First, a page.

As we anticipated when the announcement was made a couple of months ago, the proposal of the London Passenger Transport Board to seek powers to convert certain of their tramway routes to trolley-bus operation has aroused a great deal of opposition. It is now stated that 72 petitions have been deposited against the Bill, these emanating from such diverse bodies as the county and borough councils, the Trustees of the British Museum, ground landlords, like the Ecclesiastical Commissioners, and the Duke of Bedford, the Automobile Association, and the Royal Automobile Club.
But when the decision was made to convert to trolley buses, the Times at least were happy
The ‘Times’ states: ‘For over 75 years the tramway, horse-drawn and electrically driven, has held sway. Today it is being fast replaced — and rightly so — by the trolley omnibus, which is that rare thing, a successful compromise.’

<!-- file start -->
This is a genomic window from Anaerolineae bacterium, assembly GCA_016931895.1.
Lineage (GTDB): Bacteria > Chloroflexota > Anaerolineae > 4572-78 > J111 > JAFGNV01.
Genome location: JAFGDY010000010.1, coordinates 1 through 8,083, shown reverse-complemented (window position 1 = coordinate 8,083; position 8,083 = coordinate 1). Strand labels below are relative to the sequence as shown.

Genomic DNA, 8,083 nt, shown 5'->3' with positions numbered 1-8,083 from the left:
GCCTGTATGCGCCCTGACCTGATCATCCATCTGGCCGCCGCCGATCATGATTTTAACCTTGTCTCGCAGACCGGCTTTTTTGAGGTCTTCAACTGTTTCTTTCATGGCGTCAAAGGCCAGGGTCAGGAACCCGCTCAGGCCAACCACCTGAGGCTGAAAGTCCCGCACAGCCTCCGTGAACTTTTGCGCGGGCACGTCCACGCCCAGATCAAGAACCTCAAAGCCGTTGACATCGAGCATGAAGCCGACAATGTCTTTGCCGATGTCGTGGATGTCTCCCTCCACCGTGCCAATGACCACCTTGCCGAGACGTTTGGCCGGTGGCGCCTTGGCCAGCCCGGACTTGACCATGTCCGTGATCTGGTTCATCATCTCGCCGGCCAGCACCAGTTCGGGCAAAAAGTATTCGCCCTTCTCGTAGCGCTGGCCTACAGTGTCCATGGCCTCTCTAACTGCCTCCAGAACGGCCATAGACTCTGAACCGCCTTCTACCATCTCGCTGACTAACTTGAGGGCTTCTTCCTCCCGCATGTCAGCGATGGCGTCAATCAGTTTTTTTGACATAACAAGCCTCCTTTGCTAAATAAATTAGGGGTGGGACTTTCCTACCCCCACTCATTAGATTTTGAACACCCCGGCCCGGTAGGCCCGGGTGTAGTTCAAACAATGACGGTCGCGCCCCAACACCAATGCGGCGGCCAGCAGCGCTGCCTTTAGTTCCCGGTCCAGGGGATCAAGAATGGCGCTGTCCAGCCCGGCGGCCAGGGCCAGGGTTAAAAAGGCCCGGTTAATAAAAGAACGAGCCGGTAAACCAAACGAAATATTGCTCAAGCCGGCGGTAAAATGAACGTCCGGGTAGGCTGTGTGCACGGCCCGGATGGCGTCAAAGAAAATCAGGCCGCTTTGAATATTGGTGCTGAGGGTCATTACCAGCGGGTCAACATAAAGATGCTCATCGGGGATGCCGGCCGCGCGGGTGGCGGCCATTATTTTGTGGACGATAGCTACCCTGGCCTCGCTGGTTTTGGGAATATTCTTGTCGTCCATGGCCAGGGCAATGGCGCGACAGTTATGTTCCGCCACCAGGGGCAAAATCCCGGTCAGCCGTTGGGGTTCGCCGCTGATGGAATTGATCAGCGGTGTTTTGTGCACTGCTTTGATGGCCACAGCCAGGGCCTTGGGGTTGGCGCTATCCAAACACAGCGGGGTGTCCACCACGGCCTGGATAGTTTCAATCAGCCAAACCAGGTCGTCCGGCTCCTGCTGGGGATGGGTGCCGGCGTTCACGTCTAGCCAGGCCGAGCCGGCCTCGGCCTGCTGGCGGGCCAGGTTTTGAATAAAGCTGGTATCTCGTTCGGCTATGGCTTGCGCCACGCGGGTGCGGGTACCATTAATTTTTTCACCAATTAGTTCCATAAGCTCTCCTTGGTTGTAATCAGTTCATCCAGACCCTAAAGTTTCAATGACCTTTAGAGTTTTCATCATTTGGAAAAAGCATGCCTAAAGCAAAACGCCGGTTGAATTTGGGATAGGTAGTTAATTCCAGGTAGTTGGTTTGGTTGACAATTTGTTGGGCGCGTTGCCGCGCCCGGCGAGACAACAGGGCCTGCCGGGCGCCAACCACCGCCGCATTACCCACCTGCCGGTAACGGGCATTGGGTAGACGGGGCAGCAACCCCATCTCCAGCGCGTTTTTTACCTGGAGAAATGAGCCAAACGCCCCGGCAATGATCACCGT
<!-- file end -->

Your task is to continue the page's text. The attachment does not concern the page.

Other than they were slow, Trams were costly to set down tracks and any breakdown would disrupt the entire system, Trolleybuses needed no tracks just overhead power lines, they could hold up to 70 passengers and were clean and quiet. The first routes were opened in 1931 and by the mid 1930s trolleybuses were introduced across the capital. In fact the system became so popular many other cities set up their own trolleybuses networks.
However, trams just did not just disappear, in 1950 there were still 850 trams in use but the writing was on the wall.
London Transport chairman, Lord Latham, said ‘buses were quieter and more comfortable. The same mileage could be covered in much shorter time and use of buses had transformed the most congested traffic spots. Bus services had achieved far greater regularity than was possible with trams, with consequent reductions in waiting time for passengers. ‘The changes in conditions at a number of key points are little short of dramatic,’ said Latham. ‘Improvements have been achieved because of the greater mobility of buses over trams where delay of a single vehicle affected all those behind it, and because tram conversion has freed the centres of roads from hold-ups. ‘Private and commercial vehicles using the affected routes are now able to do their journeys into and about London in much less time and with greater ease.’